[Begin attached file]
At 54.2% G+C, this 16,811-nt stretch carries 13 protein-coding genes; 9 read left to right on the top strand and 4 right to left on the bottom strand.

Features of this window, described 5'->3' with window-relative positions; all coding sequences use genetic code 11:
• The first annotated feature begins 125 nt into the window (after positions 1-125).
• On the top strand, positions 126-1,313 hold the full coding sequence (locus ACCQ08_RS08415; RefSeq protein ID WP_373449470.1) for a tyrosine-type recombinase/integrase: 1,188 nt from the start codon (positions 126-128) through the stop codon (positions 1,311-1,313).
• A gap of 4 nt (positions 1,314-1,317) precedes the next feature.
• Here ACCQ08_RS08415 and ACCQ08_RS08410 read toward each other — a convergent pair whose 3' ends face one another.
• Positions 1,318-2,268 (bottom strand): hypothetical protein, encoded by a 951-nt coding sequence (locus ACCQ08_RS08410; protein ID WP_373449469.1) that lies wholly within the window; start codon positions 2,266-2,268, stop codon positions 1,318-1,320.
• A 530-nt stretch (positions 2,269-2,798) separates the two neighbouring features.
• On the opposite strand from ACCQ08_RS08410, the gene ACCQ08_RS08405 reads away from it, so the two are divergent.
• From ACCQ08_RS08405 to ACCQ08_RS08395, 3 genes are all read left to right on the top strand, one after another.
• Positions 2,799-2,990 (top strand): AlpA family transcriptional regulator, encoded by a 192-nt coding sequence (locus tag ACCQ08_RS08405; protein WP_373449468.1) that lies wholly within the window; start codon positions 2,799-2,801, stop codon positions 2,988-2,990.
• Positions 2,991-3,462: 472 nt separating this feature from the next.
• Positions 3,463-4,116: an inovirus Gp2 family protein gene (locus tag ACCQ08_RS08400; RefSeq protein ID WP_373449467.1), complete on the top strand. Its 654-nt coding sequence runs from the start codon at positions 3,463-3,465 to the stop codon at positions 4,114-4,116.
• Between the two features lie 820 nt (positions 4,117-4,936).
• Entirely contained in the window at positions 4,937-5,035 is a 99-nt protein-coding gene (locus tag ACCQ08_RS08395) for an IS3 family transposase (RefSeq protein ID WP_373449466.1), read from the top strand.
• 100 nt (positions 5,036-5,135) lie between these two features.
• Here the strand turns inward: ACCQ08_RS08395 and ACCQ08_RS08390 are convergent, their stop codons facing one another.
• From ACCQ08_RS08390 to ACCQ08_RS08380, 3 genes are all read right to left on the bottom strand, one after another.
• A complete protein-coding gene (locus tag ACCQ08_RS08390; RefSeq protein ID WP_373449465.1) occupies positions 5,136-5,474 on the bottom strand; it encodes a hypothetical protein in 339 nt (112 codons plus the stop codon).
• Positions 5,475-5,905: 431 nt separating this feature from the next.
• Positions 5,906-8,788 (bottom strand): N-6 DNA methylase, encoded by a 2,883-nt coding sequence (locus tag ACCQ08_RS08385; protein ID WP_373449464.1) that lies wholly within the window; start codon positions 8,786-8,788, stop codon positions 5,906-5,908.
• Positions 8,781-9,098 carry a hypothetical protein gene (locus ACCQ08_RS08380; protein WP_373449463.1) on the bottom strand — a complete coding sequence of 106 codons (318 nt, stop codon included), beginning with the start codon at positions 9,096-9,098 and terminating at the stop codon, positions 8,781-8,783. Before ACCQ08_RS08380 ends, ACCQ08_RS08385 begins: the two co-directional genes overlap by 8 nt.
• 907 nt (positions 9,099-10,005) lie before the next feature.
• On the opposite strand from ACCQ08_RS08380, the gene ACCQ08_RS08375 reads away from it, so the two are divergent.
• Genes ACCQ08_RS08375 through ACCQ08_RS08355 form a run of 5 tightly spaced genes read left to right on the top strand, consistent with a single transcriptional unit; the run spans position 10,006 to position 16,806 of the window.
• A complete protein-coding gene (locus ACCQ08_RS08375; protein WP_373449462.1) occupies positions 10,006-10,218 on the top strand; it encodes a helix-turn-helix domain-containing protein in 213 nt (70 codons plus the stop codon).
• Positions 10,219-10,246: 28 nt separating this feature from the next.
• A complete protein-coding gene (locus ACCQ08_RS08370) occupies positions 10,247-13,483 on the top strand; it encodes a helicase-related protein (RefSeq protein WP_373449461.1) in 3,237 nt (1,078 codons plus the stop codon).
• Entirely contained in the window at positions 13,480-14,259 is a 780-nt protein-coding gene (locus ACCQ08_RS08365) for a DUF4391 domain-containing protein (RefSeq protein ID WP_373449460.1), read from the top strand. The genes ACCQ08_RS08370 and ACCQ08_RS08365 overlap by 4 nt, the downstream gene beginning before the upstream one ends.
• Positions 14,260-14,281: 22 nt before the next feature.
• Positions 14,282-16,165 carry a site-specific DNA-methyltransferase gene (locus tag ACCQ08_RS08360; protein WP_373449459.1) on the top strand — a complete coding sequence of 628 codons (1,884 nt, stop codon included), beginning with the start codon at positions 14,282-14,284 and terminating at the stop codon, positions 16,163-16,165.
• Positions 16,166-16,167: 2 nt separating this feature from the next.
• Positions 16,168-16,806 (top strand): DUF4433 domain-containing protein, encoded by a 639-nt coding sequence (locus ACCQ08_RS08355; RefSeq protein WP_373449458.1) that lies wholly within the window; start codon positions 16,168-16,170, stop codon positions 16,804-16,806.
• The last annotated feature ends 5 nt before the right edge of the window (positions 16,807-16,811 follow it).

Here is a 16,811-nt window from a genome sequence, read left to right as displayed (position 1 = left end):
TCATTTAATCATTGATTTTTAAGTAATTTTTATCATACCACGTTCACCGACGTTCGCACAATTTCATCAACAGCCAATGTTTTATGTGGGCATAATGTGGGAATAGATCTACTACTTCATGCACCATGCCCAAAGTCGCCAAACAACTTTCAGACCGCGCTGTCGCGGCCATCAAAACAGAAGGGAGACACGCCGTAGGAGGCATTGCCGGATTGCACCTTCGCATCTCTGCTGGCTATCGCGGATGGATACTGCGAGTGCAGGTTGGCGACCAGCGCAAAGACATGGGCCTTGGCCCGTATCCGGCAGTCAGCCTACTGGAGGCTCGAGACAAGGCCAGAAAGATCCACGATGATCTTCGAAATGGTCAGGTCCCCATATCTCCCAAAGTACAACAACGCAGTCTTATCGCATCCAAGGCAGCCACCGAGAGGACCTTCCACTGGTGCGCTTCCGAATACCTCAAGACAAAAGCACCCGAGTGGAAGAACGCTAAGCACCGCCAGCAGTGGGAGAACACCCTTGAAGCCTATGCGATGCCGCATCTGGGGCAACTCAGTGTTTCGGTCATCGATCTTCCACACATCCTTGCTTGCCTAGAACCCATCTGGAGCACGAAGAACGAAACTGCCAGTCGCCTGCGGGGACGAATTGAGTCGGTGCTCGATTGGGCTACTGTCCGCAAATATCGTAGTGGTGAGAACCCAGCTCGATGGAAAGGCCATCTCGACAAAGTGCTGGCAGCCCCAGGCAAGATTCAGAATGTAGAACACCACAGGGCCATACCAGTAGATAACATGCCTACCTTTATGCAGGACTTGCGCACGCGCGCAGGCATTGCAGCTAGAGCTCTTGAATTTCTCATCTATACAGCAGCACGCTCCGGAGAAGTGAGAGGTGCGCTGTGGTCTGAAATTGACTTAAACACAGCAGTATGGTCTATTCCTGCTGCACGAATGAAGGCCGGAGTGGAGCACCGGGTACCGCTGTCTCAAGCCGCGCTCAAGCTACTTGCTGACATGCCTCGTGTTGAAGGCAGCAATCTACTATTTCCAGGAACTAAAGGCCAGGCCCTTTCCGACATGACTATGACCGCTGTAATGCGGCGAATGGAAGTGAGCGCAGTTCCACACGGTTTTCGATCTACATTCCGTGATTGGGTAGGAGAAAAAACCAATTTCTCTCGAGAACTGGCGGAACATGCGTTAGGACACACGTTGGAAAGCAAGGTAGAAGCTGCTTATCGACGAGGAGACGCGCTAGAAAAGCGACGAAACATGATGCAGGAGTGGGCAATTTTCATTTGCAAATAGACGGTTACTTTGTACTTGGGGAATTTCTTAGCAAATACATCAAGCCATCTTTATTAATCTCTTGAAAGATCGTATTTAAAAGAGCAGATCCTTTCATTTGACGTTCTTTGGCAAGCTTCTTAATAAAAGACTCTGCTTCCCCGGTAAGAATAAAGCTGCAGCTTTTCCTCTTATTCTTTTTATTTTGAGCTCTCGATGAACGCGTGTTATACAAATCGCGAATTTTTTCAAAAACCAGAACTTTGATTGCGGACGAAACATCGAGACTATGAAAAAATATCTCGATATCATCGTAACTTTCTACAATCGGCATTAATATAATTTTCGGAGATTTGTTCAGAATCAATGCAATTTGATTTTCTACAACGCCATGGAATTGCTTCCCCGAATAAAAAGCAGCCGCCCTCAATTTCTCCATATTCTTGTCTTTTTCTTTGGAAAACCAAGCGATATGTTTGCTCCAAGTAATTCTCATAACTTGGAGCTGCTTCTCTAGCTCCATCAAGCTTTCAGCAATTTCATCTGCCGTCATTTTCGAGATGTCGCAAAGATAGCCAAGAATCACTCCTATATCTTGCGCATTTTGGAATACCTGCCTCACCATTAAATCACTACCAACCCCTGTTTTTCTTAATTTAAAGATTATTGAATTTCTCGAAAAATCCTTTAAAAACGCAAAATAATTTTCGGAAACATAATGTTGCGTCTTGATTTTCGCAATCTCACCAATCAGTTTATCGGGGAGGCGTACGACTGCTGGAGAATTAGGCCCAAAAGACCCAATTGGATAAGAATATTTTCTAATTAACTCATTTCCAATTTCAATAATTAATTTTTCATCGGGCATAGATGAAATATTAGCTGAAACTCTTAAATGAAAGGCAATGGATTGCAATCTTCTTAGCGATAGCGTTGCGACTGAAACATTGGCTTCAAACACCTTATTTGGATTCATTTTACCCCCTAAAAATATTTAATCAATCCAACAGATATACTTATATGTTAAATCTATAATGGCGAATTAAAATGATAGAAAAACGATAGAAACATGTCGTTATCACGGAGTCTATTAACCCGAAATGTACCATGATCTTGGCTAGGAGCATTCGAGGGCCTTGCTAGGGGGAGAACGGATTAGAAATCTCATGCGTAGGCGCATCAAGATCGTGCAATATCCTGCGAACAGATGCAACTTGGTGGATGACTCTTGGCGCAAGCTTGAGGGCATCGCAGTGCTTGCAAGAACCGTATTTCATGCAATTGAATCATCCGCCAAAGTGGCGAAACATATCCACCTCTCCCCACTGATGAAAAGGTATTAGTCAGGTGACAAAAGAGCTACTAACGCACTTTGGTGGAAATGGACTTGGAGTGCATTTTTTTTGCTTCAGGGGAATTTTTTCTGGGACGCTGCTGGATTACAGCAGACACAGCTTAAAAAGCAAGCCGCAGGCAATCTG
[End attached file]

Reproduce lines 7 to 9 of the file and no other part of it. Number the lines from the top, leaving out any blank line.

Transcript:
• Positions 1,318-2,268 (bottom strand): hypothetical protein, encoded by a 951-nt coding sequence (locus ACCQ08_RS08410; protein ID WP_373449469.1) that lies wholly within the window; start codon positions 2,266-2,268, stop codon positions 1,318-1,320.
• A 530-nt stretch (positions 2,269-2,798) separates the two neighbouring features.
• On the opposite strand from ACCQ08_RS08410, the gene ACCQ08_RS08405 reads away from it, so the two are divergent.